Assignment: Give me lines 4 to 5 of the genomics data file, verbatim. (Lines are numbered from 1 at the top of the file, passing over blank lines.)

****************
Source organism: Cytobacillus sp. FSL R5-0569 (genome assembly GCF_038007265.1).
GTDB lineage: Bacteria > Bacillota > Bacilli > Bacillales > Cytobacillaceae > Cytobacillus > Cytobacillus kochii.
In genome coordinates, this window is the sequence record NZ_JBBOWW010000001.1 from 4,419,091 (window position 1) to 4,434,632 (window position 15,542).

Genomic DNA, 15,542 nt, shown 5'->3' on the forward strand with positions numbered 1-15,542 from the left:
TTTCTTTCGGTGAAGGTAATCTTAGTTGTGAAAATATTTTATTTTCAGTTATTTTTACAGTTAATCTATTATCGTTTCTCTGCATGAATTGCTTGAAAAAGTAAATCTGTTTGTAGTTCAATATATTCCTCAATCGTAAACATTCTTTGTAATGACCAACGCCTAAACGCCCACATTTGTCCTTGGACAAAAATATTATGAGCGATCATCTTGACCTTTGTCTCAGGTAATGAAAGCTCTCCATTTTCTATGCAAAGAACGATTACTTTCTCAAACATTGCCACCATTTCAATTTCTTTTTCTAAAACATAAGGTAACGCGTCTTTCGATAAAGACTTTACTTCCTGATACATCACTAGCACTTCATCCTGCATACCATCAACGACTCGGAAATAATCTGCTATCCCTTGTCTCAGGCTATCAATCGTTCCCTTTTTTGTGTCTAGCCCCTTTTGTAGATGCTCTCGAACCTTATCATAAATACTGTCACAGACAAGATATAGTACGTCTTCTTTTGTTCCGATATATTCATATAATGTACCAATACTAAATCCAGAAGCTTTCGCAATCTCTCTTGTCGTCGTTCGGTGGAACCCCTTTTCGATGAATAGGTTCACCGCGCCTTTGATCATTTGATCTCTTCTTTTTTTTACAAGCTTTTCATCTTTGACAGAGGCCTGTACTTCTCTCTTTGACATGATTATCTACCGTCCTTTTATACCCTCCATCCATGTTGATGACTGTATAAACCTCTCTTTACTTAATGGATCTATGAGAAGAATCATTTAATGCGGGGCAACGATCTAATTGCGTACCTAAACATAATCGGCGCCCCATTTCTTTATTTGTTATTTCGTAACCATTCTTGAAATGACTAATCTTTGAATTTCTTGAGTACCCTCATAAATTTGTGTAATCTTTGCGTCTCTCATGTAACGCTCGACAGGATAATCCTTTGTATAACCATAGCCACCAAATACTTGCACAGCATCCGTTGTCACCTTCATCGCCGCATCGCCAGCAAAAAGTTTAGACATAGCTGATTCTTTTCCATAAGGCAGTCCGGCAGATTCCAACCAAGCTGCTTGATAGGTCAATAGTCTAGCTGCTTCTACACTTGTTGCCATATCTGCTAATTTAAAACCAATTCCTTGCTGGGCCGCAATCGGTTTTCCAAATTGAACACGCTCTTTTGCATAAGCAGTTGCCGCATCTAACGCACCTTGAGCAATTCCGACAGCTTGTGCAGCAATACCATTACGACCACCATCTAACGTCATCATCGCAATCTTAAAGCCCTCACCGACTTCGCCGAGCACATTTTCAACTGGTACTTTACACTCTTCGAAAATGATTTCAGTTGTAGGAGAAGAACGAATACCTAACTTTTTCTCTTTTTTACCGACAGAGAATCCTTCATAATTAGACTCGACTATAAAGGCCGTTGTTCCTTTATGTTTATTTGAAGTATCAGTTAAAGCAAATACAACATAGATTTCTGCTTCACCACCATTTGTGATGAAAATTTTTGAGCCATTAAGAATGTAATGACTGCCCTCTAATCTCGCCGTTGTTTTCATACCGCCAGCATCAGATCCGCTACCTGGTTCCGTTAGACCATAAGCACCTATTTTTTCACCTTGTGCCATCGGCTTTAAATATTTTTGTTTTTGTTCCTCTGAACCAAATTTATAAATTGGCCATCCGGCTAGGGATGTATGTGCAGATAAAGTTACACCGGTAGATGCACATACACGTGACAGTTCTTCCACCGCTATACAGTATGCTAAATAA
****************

Genomic DNA, 15,542 nt, shown 5'->3' on the forward strand with positions numbered 1-15,542 from the left:
TTTCTTTCGGTGAAGGTAATCTTAGTTGTGAAAATATTTTATTTTCAGTTATTTTTACAGTTAATCTATTATCGTTTCTCTGCATGAATTGCTTGAAAAAGTAAATCTGTTTGTAGTTCAATATATTCCTCAATCGTAAACATTCTTTGTAATGACCAACGCCTAAACGCCCACATTTGTCCTTGGACAAAAATATTATGAGCGATCATCTTGACCTTTGTCTCAGGTAATGAAAGCTCTCCATTTTCTATGCAAAGAACGATTACTTTCTCAAACATTGCCACCATTTCAATTTCTTTTTCTAAAACATAAGGTAACGCGTCTTTCGATAAAGACTTTACTTCCTGATACATCACTAGCACTTCATCCTGCATACCATCAACGACTCGGAAATAATCTGCTATCCCTTGTCTCAGGCTATCAATCGTTCCCTTTTTTGTGTCTAGCCCCTTTTGTAGATGCTCTCGAACCTTATCATAAATACTGTCACAGACAAGATATAGTACGTCTTCTTTTGTTCCGATATATTCATATAATGTACCAATACTAAATCCAGAAGCTTTCGCAATCTCTCTTGTCGTCGTTCGGTGGAACCCCTTTTCGATGAATAGGTTCACCGCGCCTTTGATCATTTGATCTCTTCTTTTTTTTACAAGCTTTTCATCTTTGACAGAGGCCTGTACTTCTCTCTTTGACATGATTATCTACCGTCCTTTTATACCCTCCATCCATGTTGATGACTGTATAAACCTCTCTTTACTTAATGGATCTATGAGAAGAATCATTTAATGCGGGGCAACGATCTAATTGCGTACCTAAACATAATCGGCGCCCCATTTCTTTATTTGTTATTTCGTAACCATTCTTGAAATGACTAATCTTTGAATTTCTTGAGTACCCTCATAAATTTGTGTAATCTTTGCGTCTCTCATGTAACGCTCGACAGGATAATCCTTTGTATAACCATAGCCACCAAATACTTGCACAGCATCCGTTGTCACCTTCATCGCCGCATCGCCAGCAAAAAGTTTAGACATAGCTGATTCTTTTCCATAAGGCAGTCCGGCAGATTCCAACCAAGCTGCTTGATAGGTCAATAGTCTAGCTGCTTCTACACTTGTTGCCATATCTGCTAATTTAAAACCAATTCCTTGCTGGGCCGCAATCGGTTTTCCAAATTGAACACGCTCTTTTGCATAAGCAGTTGCCGCATCTAACGCACCTTGAGCAATTCCGACAGCTTGTGCAGCAATACCATTACGACCACCATCTAACGTCATCATCGCAATCTTAAAGCCCTCACCGACTTCGCCGAGCACATTTTCAACTGGTACTTTACACTCTTCGAAAATGATTTCAGTTGTAGGAGAAGAACGAATACCTAACTTTTTCTCTTTTTTACCGACAGAGAATCCTTCATAATTAGACTCGACTATAAAGGCCGTTGTTCCTTTATGTTTATTTGAAGTATCAGTTAAAGCAAATACAACATAGATTTCTGCTTCACCACCATTTGTGATGAAAATTTTTGAGCCATTAAGAATGTAATGACTGCCCTCTAATCTCGCCGTTGTTTTCATACCGCCAGCATCAGATCCGCTACCTGGTTCCGTTAGACCATAAGCACCTATTTTTTCACCTTGTGCCATCGGCTTTAAATATTTTTGTTTTTGTTCCTCTGAACCAAATTTATAAATTGGCCATCCGGCTAGGGATGTATGTGCAGATAAAGTTACACCGGTAGATGCACATACACGTGACAGTTCTTCCACCGCTATACAGTATGCTAAATAA